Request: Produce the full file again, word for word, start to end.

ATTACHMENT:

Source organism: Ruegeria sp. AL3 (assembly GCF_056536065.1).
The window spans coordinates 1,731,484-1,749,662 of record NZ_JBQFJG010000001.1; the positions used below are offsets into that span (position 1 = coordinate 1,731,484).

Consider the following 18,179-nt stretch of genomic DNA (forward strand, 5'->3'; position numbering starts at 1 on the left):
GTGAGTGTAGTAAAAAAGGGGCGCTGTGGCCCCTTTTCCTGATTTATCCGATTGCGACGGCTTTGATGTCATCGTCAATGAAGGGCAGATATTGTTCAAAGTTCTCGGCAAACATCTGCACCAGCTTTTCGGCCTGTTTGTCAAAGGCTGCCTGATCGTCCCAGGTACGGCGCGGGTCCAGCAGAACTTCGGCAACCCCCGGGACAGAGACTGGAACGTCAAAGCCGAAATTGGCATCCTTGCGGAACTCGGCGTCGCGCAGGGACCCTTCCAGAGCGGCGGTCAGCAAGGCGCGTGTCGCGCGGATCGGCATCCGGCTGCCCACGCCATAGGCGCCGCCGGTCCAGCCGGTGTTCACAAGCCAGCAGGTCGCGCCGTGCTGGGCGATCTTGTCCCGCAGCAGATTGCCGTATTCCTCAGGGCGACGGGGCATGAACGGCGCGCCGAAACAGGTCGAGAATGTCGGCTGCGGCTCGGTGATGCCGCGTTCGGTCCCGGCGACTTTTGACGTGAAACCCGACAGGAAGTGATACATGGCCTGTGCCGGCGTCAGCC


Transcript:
Source organism: Ruegeria sp. AL3 (assembly GCF_056536065.1).
The window spans coordinates 1,731,484-1,749,662 of record NZ_JBQFJG010000001.1; the positions used below are offsets into that span (position 1 = coordinate 1,731,484).

Consider the following 18,179-nt stretch of genomic DNA (forward strand, 5'->3'; position numbering starts at 1 on the left):
GTGAGTGTAGTAAAAAAGGGGCGCTGTGGCCCCTTTTCCTGATTTATCCGATTGCGACGGCTTTGATGTCATCGTCAATGAAGGGCAGATATTGTTCAAAGTTCTCGGCAAACATCTGCACCAGCTTTTCGGCCTGTTTGTCAAAGGCTGCCTGATCGTCCCAGGTACGGCGCGGGTCCAGCAGAACTTCGGCAACCCCCGGGACAGAGACTGGAACGTCAAAGCCGAAATTGGCATCCTTGCGGAACTCGGCGTCGCGCAGGGACCCTTCCAGAGCGGCGGTCAGCAAGGCGCGTGTCGCGCGGATCGGCATCCGGCTGCCCACGCCATAGGCGCCGCCGGTCCAGCCGGTGTTCACAAGCCAGCAGGTCGCGCCGTGCTGGGCGATCTTGTCCCGCAGCAGATTGCCGTATTCCTCAGGGCGACGGGGCATGAACGGCGCGCCGAAACAGGTCGAGAATGTCGGCTGCGGCTCGGTGATGCCGCGTTCGGTCCCGGCGACTTTTGACGTGAAACCCGACAGGAAGTGATACATGGCCTGTGCCGGCGTCAGCC